dc.publisher.institution University of Cape Town
dc.publisher.faculty Faculty of Engineering and the Built Environment
dc.publisher.department Department of Mechanical Engineering en_ZA
uct.type.filetype Text
dc.identifier.apacitation Collier-Reed, B. I., & Wolmarans, N. (2010). Problem Solving Discourse Models: Informing an Introductory Engineering Course. <i>African Journal of Research in Mathematics, Science and Technology Education</i>, http://hdl.handle.net/11427/6592 en_ZA
dc.identifier.chicagocitation Collier-Reed, Brandon I, and Nicky Wolmarans "Problem Solving Discourse Models: Informing an Introductory Engineering Course." <i>African Journal of Research in Mathematics, Science and Technology Education</i> (2010) http://hdl.handle.net/11427/6592 en_ZA
dc.identifier.vancouvercitation Collier-Reed BI, Wolmarans N. Problem Solving Discourse Models: Informing an Introductory Engineering Course. African Journal of Research in Mathematics, Science and Technology Education. 2010; http://hdl.handle.net/11427/6592. en_ZA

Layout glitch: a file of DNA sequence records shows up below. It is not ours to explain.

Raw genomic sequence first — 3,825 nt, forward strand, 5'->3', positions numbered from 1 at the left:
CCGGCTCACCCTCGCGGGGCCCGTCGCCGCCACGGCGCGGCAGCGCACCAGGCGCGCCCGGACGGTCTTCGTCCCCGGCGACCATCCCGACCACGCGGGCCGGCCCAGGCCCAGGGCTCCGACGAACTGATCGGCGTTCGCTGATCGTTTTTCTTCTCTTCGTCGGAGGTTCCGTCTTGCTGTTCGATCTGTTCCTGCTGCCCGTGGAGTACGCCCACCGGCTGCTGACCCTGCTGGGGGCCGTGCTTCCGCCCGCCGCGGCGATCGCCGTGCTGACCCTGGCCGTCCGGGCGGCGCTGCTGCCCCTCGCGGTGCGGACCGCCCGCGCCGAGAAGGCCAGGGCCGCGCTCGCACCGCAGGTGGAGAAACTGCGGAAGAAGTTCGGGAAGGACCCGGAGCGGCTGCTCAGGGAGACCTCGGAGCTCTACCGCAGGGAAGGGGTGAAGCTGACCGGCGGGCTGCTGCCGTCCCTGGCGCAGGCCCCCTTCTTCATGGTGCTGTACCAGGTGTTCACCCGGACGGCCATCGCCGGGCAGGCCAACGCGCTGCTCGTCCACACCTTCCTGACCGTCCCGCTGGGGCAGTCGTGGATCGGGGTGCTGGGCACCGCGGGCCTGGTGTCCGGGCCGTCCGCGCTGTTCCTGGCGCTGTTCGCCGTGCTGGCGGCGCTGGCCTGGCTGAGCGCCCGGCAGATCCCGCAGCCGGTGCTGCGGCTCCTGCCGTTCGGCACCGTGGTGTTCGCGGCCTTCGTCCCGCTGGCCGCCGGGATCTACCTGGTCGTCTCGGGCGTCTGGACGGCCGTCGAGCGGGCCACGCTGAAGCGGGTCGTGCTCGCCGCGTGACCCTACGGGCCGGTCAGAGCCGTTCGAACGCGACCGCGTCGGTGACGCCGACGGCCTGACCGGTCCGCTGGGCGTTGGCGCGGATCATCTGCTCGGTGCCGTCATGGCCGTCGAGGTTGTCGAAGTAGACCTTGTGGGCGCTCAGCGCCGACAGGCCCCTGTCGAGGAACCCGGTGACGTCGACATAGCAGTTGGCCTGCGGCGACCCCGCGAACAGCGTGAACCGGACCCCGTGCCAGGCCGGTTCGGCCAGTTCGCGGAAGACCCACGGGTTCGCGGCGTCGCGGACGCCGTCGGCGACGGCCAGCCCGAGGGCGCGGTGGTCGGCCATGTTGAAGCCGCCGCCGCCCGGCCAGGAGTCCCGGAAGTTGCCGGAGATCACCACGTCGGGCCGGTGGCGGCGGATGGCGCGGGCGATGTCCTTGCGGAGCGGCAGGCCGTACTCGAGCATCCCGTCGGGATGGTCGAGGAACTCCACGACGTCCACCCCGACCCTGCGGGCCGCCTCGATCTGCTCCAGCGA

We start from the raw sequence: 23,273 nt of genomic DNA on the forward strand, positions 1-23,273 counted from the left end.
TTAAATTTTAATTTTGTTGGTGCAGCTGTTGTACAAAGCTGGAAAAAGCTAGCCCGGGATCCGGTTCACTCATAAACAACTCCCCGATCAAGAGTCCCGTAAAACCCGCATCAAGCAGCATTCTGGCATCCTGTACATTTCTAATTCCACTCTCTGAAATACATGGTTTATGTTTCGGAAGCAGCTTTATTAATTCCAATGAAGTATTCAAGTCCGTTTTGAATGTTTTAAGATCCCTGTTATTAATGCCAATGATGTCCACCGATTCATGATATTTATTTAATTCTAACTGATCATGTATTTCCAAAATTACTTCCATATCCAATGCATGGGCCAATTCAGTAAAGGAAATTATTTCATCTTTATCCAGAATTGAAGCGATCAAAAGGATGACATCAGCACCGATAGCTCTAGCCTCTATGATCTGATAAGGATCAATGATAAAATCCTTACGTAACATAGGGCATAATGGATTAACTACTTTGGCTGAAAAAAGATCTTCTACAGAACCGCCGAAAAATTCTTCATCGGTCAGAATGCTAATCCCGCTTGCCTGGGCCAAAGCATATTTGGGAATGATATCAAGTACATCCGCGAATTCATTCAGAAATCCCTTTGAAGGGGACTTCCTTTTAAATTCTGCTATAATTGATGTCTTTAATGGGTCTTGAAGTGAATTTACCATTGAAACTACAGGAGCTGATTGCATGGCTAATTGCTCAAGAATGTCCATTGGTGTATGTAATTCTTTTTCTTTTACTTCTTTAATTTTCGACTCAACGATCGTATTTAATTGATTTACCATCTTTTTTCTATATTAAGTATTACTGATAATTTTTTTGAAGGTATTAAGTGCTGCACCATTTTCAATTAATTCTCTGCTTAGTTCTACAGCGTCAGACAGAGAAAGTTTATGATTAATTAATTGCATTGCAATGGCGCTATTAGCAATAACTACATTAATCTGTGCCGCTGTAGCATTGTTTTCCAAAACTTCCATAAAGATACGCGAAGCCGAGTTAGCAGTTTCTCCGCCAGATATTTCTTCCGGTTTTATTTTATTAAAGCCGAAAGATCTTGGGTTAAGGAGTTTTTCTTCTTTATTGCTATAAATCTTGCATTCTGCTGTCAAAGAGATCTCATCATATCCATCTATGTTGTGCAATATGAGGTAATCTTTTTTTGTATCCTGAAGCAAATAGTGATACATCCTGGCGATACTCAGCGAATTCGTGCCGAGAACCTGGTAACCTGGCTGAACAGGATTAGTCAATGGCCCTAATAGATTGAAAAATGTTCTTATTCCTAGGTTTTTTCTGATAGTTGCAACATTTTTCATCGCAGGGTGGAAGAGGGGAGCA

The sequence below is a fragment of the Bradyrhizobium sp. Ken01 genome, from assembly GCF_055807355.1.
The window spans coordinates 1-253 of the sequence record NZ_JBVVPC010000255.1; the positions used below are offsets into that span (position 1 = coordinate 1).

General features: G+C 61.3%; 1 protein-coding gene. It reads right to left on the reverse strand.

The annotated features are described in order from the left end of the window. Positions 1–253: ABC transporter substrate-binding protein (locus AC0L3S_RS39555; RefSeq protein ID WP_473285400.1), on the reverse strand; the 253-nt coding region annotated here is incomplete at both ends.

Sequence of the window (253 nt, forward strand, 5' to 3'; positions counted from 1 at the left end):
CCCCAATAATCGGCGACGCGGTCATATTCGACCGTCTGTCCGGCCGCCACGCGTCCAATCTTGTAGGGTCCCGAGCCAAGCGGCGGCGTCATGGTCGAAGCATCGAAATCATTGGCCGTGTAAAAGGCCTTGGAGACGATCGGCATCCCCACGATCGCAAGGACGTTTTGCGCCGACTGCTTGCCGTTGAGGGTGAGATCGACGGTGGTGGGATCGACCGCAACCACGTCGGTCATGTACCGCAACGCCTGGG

dc.identifier.ris TY - Journal Article AU - Collier-Reed, Brandon I AU - Wolmarans, Nicky AB - This article draws on Gee’s notions of Discourse and specifically Discourse Models to explore Engineering Problem Solving and the different ways in which it can be understood in an engineering context. After Gee we attempt to identify aspects of doing, being and valuing that underpin people’s Problem Solving Discourse Models. Interviews with three engineering lecturers reveal that they draw extensively on two different Discourse Models of Engineering Problem Solving. The more highly valued Model (Integrated Design Model) reflects engineering practice, is located in engineering design and dependant on judgement. The other is located in the classroom and involves the algorithmic resolution of mathematical models, (Knowledge Construction Model). These Discourse Models form a backdrop to interviews with three students entering an engineering degree programme for the first time. The three students each draw different Discourse Models of Problem Solving, and display characteristics (such as the level of confidence) that align more or less with Engineering Problem Solving, sometimes obscuring their understanding. The implications of these findings in terms of an introductory engineering course are discussed. These include recognising the potential diversity of Problem Solving Discourse Models our students bring to tertiary education, as well as the difficulty of introducing a legitimate design project requiring the level of judgement needed to interpret open-ended, ill-defined problems and then integrate multiple quantitative models with multidisciplinary qualitative judgements in a rigorous manner. DA - 2010 DB - OpenUCT DP - University of Cape Town J1 - African Journal of Research in Mathematics, Science and Technology Education LK - https://open.uct.ac.za PB - University of Cape Town PY - 2010 SM - 1028-8457 T1 - Problem Solving Discourse Models: Informing an Introductory Engineering Course TI - Problem Solving Discourse Models: Informing an Introductory Engineering Course UR - http://hdl.handle.net/11427/6592 ER - en_ZA